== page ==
The University of Oxford again organises a Summer School course about Lewis Carroll and his works. This year’s course is called “Lewis Carroll’s Oxford and the Surprising Histories of Alice’s Wonderland”
This one-week course is part of The Oxford Experience, a residential summer programme aimed at non-specialists.
The course will explore Lewis Carroll’s ‘Alice’ books, their origins in Oxford, its architecture, personalities, hidden histories and controversies. It will also cast a look beyond Oxford, to reimaginations in art and popular culture, science and politics, and take a look at the question of why Alice is still so fascinating to us.
Each weekday morning there are seminars. The afternoons are free for course-related field trips, individual study or exploring the city and its surroundings.
An exploration of the lives of Alice, and Lewis Carroll in the context of the place in which the Alice books originated: Christ Church, and the city of Oxford.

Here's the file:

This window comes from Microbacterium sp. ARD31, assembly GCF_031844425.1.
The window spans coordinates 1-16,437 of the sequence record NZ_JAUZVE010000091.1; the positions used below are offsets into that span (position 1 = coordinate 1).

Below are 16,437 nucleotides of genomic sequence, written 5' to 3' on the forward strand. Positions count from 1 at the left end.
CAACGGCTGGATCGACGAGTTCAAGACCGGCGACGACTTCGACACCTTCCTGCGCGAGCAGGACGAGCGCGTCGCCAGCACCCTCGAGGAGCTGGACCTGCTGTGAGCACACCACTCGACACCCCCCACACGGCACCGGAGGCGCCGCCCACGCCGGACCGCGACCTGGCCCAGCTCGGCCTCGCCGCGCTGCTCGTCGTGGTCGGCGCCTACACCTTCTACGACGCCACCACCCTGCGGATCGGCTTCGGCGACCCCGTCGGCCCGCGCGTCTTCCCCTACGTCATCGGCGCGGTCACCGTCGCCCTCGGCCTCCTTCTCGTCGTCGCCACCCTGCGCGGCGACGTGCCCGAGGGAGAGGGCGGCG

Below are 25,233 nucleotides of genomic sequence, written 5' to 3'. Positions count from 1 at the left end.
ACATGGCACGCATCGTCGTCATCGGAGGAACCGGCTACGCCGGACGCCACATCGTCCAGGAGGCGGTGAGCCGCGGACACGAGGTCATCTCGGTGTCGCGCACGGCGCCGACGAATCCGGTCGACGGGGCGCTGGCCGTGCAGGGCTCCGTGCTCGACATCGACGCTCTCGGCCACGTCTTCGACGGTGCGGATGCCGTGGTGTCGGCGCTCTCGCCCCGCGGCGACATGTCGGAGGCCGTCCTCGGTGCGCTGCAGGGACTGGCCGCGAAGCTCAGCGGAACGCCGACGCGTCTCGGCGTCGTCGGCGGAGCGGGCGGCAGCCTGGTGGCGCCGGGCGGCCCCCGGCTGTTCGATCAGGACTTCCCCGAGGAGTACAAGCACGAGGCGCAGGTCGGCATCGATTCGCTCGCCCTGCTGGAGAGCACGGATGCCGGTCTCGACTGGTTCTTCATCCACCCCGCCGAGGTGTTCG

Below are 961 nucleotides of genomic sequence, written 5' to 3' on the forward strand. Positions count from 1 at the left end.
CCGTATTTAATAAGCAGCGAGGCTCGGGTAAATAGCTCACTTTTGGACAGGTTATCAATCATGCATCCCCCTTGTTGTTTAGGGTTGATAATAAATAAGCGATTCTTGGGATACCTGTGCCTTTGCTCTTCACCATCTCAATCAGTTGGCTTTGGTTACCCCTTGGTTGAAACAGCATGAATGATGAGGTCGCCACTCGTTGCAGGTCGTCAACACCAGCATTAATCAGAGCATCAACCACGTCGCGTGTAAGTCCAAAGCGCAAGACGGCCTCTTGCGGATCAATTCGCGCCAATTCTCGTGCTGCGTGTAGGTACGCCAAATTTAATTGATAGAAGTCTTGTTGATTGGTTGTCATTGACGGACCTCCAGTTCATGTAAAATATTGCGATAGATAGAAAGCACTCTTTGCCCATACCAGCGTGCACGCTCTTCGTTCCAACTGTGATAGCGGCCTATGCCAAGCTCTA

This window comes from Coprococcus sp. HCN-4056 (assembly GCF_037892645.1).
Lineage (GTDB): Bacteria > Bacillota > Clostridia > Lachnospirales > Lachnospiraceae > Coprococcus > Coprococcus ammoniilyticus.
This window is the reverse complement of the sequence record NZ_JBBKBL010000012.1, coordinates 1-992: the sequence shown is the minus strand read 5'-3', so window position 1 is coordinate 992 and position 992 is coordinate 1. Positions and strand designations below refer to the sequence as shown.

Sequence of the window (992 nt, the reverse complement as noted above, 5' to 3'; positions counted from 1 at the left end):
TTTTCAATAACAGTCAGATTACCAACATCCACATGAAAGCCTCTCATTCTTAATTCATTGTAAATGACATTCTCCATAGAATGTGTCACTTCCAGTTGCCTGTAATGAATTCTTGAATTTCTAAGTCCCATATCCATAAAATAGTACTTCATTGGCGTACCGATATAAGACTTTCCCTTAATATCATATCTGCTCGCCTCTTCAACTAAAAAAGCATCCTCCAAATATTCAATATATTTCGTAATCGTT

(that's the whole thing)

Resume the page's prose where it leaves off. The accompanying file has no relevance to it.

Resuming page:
Exploring the origins of Alice’s Adventures in Wonderland. Following the path from the story’s first telling to manuscript and publication, it will re-examine the story’s plot and characters in a fresh light.
Uncovering insights to the author, his times and opinions, through the book Through the Looking Glass.
Alice and its cultural history: reconsidering the contribution of the ‘Alice’ books to the genre of children’s literature, but also to Victorian culture, in which Alice’s author wore many hats. Was Alice really just a children’s book?
Exploring Alice’s adventures beyond her novels, from her immediate sojourns onto the theatrical stage, to political caricature, to silent film, its role in the world wars – and recovery from them, to modern multimedia popular culture, videogames and music. Why, more than 150 years after its creation, are we still so fascinated with the book?
Date: Sunday 17 July – Saturday 23 July 2022
Location: Christ Church, Oxford (UK)
Application closing date: 1 May 2022
More information can be found on the course page.